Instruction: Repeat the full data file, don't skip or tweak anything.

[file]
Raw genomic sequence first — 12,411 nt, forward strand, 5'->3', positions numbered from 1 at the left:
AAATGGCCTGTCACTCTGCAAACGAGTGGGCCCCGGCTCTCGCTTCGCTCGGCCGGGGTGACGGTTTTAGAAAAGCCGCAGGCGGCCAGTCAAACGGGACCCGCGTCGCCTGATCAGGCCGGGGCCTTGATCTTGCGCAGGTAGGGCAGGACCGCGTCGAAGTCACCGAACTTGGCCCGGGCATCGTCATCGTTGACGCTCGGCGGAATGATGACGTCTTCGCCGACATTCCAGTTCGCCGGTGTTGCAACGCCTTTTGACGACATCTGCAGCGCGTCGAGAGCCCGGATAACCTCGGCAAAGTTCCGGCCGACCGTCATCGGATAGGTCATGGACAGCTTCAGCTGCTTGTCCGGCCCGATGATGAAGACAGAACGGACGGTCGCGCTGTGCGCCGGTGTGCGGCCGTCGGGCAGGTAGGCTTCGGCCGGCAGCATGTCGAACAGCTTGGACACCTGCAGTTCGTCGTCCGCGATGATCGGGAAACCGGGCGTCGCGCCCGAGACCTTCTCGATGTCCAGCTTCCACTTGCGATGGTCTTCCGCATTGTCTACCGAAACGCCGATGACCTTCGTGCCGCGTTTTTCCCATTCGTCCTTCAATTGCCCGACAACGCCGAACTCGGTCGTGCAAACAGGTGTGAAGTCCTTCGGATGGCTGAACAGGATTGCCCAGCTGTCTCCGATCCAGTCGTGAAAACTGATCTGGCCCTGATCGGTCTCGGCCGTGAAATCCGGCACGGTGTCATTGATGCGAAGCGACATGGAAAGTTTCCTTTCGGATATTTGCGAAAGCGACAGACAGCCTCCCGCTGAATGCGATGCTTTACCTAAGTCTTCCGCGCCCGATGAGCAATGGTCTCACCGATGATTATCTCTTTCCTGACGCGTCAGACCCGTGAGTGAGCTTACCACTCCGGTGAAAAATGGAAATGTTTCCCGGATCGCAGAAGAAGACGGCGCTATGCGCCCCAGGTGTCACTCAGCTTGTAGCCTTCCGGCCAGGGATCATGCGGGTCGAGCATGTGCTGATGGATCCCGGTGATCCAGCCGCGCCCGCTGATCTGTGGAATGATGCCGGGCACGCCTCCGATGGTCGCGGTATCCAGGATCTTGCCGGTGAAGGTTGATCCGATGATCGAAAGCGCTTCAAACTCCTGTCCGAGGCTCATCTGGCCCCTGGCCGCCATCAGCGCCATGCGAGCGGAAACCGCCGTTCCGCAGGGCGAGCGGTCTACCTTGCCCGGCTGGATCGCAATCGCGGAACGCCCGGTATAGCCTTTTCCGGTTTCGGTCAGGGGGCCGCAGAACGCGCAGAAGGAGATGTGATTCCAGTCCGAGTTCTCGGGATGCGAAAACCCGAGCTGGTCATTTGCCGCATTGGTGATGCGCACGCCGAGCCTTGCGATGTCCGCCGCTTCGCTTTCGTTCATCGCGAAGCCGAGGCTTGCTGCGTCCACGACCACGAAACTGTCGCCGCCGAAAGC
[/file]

Raw genomic sequence first — 12,411 nt, forward strand, 5'->3', positions numbered from 1 at the left:
AAATGGCCTGTCACTCTGCAAACGAGTGGGCCCCGGCTCTCGCTTCGCTCGGCCGGGGTGACGGTTTTAGAAAAGCCGCAGGCGGCCAGTCAAACGGGACCCGCGTCGCCTGATCAGGCCGGGGCCTTGATCTTGCGCAGGTAGGGCAGGACCGCGTCGAAGTCACCGAACTTGGCCCGGGCATCGTCATCGTTGACGCTCGGCGGAATGATGACGTCTTCGCCGACATTCCAGTTCGCCGGTGTTGCAACGCCTTTTGACGACATCTGCAGCGCGTCGAGAGCCCGGATAACCTCGGCAAAGTTCCGGCCGACCGTCATCGGATAGGTCATGGACAGCTTCAGCTGCTTGTCCGGCCCGATGATGAAGACAGAACGGACGGTCGCGCTGTGCGCCGGTGTGCGGCCGTCGGGCAGGTAGGCTTCGGCCGGCAGCATGTCGAACAGCTTGGACACCTGCAGTTCGTCGTCCGCGATGATCGGGAAACCGGGCGTCGCGCCCGAGACCTTCTCGATGTCCAGCTTCCACTTGCGATGGTCTTCCGCATTGTCTACCGAAACGCCGATGACCTTCGTGCCGCGTTTTTCCCATTCGTCCTTCAATTGCCCGACAACGCCGAACTCGGTCGTGCAAACAGGTGTGAAGTCCTTCGGATGGCTGAACAGGATTGCCCAGCTGTCTCCGATCCAGTCGTGAAAACTGATCTGGCCCTGATCGGTCTCGGCCGTGAAATCCGGCACGGTGTCATTGATGCGAAGCGACATGGAAAGTTTCCTTTCGGATATTTGCGAAAGCGACAGACAGCCTCCCGCTGAATGCGATGCTTTACCTAAGTCTTCCGCGCCCGATGAGCAATGGTCTCACCGATGATTATCTCTTTCCTGACGCGTCAGACCCGTGAGTGAGCTTACCACTCCGGTGAAAAATGGAAATGTTTCCCGGATCGCAGAAGAAGACGGCGCTATGCGCCCCAGGTGTCACTCAGCTTGTAGCCTTCCGGCCAGGGATCATGCGGGTCGAGCATGTGCTGATGGATCCCGGTGATCCAGCCGCGCCCGCTGATCTGTGGAATGATGCCGGGCACGCCTCCGATGGTCGCGGTATCCAGGATCTTGCCGGTGAAGGTTGATCCGATGATCGAAAGCGCTTCAAACTCCTGTCCGAGGCTCATCTGGCCCCTGGCCGCCATCAGCGCCATGCGAGCGGAAACCGCCGTTCCGCAGGGCGAGCGGTCTACCTTGCCCGGCTGGATCGCAATCGCGGAACGCCCGGTATAGCCTTTTCCGGTTTCGGTCAGGGGGCCGCAGAACGCGCAGAAGGAGATGTGATTCCAGTCCGAGTTCTCGGGATGCGAAAACCCGAGCTGGTCATTTGCCGCATTGGTGATGCGCACGCCGAGCCTTGCGATGTCCGCCGCTTCGCTTTCGTTCATCGCGAAGCCGAGGCTTGCTGCGTCCACGACCACGAAACTGTCGCCGCCGAAAGC